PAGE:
Introduction; 1. Scales and complexity; 2. Quantum fields; 3. Conserved particles; 4. Simple examples of second-quantization; 5. Green's functions; 6. Landau Fermi liquid theory; 7. Zero temperature Feynman diagrams; 8. Finite temperature many-body physics; 9. Fluctuation dissipation and linear response theory; 10. Electron transport theory; 11. Phase transitions and broken symmetry; 12. Path integrals; 13. Path integrals and itinerant magnetism; 14. Superconductivity and BCS theory; 15. Retardation and anisotrophic pairing; 16. Local moments and the Kondo effect; 17. Heavy electrons; 18. Mixed valence, fluctuations and topology; 19. Epilogue: the challenge of the future; Index.
Piers Coleman is a Professor in the Center for Materials Theory at Rutgers, The State University of New Jersey. A major contributor to the theory of interacting electrons in condensed matter, he invented the 'slave boson' approach to strongly correlated electron systems. He has a long-standing interest in highly correlated d- and f-electron materials, in novel forms of superconductivity and the unsolved problems of quantum criticality in metals.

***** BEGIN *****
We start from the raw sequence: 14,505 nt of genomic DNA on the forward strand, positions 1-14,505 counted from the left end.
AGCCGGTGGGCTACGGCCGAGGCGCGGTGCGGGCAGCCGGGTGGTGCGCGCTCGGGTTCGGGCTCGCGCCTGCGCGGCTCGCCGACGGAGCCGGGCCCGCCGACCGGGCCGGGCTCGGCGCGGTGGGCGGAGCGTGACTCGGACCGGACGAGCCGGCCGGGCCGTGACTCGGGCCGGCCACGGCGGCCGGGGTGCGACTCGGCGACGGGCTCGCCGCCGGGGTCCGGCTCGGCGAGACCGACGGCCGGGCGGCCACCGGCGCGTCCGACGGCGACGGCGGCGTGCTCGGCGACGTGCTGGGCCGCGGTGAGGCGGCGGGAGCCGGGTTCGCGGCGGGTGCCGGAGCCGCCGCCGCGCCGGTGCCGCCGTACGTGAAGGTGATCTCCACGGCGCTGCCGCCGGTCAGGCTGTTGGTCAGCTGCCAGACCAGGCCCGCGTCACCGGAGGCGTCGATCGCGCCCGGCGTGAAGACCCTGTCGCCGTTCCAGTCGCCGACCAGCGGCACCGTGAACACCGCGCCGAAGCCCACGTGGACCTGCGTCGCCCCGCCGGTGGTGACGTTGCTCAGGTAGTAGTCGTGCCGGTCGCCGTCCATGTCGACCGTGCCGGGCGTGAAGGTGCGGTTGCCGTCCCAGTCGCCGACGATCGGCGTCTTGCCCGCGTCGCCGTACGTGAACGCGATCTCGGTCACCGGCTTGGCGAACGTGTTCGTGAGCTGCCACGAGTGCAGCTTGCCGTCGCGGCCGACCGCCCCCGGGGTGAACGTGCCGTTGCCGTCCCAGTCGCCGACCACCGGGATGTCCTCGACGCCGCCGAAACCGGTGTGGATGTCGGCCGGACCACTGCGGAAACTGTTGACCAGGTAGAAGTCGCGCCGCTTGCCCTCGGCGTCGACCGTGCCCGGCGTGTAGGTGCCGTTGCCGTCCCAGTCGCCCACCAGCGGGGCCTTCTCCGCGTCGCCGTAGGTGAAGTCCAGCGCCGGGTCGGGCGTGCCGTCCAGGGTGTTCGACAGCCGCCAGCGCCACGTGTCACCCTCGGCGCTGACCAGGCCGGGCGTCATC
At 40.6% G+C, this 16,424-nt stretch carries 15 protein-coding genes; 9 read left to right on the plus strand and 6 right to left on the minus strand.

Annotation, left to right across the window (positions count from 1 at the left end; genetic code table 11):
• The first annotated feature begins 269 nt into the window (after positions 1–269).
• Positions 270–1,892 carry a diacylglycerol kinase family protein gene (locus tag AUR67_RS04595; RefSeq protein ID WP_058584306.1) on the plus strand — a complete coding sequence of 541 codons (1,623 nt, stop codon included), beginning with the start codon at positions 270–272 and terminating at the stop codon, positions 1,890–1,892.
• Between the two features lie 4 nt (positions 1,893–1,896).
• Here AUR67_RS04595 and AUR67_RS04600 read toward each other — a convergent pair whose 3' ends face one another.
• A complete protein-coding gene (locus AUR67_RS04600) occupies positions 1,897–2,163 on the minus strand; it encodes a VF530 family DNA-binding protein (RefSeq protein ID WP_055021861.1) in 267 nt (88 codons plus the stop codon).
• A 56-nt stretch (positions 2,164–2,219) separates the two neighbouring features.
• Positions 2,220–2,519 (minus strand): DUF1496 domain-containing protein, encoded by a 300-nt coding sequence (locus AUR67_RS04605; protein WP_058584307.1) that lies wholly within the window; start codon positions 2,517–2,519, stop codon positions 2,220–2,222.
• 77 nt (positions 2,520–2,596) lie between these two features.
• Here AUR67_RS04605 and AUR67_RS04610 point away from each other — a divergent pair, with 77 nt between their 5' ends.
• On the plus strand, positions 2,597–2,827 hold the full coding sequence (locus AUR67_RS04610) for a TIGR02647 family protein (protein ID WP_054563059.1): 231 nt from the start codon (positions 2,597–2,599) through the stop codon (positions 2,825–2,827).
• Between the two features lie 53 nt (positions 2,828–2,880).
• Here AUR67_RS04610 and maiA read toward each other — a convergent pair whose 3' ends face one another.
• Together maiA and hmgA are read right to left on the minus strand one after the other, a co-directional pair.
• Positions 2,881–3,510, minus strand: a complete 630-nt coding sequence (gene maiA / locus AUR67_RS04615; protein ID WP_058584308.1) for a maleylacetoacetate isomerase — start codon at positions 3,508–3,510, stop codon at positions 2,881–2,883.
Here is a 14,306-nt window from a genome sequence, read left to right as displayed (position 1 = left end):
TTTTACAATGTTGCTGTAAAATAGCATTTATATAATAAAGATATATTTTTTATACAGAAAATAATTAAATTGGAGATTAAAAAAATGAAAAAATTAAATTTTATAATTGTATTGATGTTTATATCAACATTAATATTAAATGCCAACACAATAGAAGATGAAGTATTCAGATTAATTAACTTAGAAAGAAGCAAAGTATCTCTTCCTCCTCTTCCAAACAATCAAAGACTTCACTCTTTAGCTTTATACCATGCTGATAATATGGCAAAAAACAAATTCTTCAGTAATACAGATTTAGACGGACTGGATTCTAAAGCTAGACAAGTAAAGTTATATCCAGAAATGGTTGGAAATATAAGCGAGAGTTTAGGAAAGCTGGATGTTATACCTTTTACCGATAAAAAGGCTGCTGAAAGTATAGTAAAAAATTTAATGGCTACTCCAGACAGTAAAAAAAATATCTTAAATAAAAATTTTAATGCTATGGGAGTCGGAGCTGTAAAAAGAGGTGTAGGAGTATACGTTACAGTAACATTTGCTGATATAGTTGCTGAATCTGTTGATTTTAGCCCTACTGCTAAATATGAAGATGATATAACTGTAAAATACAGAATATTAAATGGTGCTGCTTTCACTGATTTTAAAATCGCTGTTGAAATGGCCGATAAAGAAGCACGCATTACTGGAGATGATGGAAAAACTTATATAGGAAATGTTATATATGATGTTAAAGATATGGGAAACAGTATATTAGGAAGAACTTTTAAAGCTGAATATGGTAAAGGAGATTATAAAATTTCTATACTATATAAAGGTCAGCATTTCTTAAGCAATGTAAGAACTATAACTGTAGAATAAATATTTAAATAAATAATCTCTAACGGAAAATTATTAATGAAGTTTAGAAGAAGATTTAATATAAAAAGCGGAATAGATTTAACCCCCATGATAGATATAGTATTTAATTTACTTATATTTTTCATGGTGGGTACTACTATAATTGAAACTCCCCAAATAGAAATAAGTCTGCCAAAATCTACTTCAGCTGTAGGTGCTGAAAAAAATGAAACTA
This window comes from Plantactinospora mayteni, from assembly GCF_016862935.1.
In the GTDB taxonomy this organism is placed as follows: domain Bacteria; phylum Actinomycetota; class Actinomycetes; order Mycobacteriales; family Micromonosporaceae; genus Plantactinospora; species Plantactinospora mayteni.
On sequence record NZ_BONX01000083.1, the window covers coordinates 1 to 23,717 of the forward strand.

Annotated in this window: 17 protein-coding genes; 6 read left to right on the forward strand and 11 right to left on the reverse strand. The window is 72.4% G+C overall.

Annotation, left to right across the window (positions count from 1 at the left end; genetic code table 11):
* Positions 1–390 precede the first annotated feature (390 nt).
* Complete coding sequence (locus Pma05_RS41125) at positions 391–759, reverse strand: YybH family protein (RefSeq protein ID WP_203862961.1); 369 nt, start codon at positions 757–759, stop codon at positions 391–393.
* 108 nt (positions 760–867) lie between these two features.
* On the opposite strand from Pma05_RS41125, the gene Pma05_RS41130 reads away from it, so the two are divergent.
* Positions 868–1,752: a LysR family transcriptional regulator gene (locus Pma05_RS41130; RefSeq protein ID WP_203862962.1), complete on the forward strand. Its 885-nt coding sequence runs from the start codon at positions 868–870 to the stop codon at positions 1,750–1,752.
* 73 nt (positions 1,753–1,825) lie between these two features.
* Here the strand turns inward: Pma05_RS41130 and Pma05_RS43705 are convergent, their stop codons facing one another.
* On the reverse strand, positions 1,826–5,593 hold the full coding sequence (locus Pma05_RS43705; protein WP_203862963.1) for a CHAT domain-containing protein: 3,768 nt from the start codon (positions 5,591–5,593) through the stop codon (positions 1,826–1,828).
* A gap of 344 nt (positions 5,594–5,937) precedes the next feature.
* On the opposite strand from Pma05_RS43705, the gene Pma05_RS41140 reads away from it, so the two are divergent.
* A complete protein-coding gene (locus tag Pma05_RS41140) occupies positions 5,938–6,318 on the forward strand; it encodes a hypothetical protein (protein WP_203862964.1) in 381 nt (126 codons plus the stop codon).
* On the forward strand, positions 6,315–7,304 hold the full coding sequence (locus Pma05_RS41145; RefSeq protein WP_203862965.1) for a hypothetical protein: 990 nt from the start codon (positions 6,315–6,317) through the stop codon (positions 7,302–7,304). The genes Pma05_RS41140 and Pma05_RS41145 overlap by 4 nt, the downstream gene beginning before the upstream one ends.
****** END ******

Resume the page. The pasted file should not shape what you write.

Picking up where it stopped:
'... the field has advanced tremendously since the 1960s. Subsequent decades saw great progress in addressing new many-body systems - such as those exhibiting the Kondo effect, disordered systems, superfluid helium-3, and unconventional superconductors - and the development of new tools, such as functional integrals and the renormalization group. Students and instructors of quantum many-body physics need an updated, modern textbook that covers those developments. [This book] successfully fills the need. Coleman, an eminent condensed-matter theorist at Rutgers University, covers his subject with pedagogical flair and attention to detail ... A reader who has mastered the material in this excellent book should be in a strong position to take on problems that have resisted conventional solutions.' Mohit Randeria, Physics Today